The entertainment industry has lobbied extensively for a “guilty on accusation” process for years now. Last year they had a breakthrough when New Zealand enacted the first such law, commonly referred to as Section92. It went largely unnoticed until the media picked it up last year, but it quickly spawned a lobby group of its own.
Around the same time there was an election in New Zealand and a major change in government, with the then-ruling Labour Party losing out to the National Party. One of those losers was the bill’s champion, Judith Tizard.
With a change of government comes a change in views, and late last month New Zealand Prime Minister John Key announced that the law would be delayed until a workable solution is found.
For many thousands of Kiwi’s, however, disconnection upon accusation is already a reality. One ISP, WorldXChange, has already implemented a Secton92-esque policy for its customer base; one it claims might actually be more draconian.
According to the New Zealand Herald, WorldXChange, which has approximately 20,000 customers, has already initiated their own version of ’3 strikes and you’re out”. The Herald spoke with a WorldXChange customer who said their connection was terminated last year after an allegation of copyright infringement was made to Xnet (WorldXChange’s broadband service). After contacting customer services, they learned that their connection had been terminated because the ISP had received an allegation that the customer’s IP was linked to file-sharing that infringed copyright.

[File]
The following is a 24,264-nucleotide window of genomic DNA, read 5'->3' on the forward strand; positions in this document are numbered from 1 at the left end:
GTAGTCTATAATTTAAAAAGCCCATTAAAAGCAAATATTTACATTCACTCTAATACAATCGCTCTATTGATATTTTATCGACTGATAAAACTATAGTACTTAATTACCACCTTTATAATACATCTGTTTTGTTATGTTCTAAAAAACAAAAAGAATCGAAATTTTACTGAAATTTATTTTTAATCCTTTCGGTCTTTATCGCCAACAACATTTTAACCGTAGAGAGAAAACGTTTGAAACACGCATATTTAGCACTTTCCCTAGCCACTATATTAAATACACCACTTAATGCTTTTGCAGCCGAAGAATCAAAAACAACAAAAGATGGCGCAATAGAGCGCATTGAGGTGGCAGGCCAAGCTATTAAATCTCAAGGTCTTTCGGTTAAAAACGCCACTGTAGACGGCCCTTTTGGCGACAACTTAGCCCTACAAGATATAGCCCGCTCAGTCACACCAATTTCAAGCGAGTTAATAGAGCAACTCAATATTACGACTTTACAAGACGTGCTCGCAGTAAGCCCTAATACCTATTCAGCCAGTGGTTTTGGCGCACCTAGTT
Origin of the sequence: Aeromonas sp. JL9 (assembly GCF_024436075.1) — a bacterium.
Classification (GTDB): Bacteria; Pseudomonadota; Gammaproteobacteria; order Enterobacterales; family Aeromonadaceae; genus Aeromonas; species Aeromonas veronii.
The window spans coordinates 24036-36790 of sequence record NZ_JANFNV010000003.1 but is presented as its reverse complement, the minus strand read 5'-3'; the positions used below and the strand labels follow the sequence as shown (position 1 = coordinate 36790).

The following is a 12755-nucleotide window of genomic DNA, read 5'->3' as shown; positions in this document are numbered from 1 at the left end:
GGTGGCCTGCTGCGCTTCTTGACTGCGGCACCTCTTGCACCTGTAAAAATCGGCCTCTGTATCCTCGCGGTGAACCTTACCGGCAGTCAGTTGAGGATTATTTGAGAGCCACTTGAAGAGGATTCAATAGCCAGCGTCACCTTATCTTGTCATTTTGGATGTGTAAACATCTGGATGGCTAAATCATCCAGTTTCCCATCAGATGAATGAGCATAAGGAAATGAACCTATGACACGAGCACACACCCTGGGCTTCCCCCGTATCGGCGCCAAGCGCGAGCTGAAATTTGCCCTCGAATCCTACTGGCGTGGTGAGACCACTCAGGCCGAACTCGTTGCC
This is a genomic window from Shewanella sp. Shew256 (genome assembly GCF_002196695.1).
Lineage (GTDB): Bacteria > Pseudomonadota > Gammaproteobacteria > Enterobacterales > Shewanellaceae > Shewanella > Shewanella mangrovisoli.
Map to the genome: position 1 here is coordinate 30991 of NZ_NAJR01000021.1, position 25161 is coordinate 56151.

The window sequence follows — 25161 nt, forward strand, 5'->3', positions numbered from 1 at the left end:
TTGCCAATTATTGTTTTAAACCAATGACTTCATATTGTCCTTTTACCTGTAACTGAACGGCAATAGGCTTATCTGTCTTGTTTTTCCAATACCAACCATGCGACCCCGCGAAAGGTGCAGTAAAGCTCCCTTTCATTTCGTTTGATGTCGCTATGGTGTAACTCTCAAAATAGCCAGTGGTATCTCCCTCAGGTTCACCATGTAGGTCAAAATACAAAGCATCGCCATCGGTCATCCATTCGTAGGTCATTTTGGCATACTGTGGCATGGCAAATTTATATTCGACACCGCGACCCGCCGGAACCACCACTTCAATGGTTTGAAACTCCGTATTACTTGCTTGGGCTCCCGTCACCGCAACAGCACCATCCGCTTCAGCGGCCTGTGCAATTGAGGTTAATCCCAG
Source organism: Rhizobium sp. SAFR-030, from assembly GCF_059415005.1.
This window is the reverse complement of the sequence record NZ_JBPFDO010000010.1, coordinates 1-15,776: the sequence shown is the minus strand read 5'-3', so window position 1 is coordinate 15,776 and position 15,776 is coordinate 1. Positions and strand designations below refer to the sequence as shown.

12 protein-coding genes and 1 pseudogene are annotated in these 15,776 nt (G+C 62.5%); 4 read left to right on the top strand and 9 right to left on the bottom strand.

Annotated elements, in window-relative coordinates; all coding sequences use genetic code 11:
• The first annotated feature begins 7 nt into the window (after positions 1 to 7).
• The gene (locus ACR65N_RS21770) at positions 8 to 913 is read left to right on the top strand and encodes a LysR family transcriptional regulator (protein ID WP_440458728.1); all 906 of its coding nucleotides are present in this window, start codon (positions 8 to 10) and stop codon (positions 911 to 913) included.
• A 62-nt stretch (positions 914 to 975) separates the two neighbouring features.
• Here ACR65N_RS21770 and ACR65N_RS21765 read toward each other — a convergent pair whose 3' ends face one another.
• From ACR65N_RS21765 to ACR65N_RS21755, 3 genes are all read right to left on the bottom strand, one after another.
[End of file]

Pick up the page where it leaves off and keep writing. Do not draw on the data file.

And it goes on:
“They said that they’d reinstate my Internet, but that if they got one more [accusation] it would be cut off permanently – two strikes, you are out.”
A spokesperson for WorldXChange confirmed that such a policy was in place, but said it was 3 strikes, not 2. However, WorldXChange will not be terminating commercial customers in this manner, only residential ones – undoubtedly because residential customers are less likely to sue WorldXChange than a commercial concern, who could easily have their business turned upside down by an unwarranted disconnection.
It might be a a different story if media-groups (and their enforcement contractors) could be trusted to make accurate, well researched claims when it comes to allegations of infringement, but we all know that is not always the case.
Meanwhile, the debate amongst other NZ ISPs has stalled with the withdrawal of TelstraClear (NZ’s second biggest telecom company) from talks regarding Section92, stating it doesn’t want to harm customers. The law has generated intense debate all over New Zealand and now has an uncertain future. If the law is repealed, or struck down though, it is entirely possible that Xnet’s policy will stay in effect, at least until the sound of customers flocking to their competitors – voluntarily or after being ‘terminated’ – gets too much to bear.
On a lighter note though, WorldXChange does seem to have mastered irony. WorldXChange states on the ‘about us‘ section of their website “To us, the key stakeholders are our customers”. Meanwhile Xnet has a package aimed squarely at bandwidth-hungry BitTorrent users.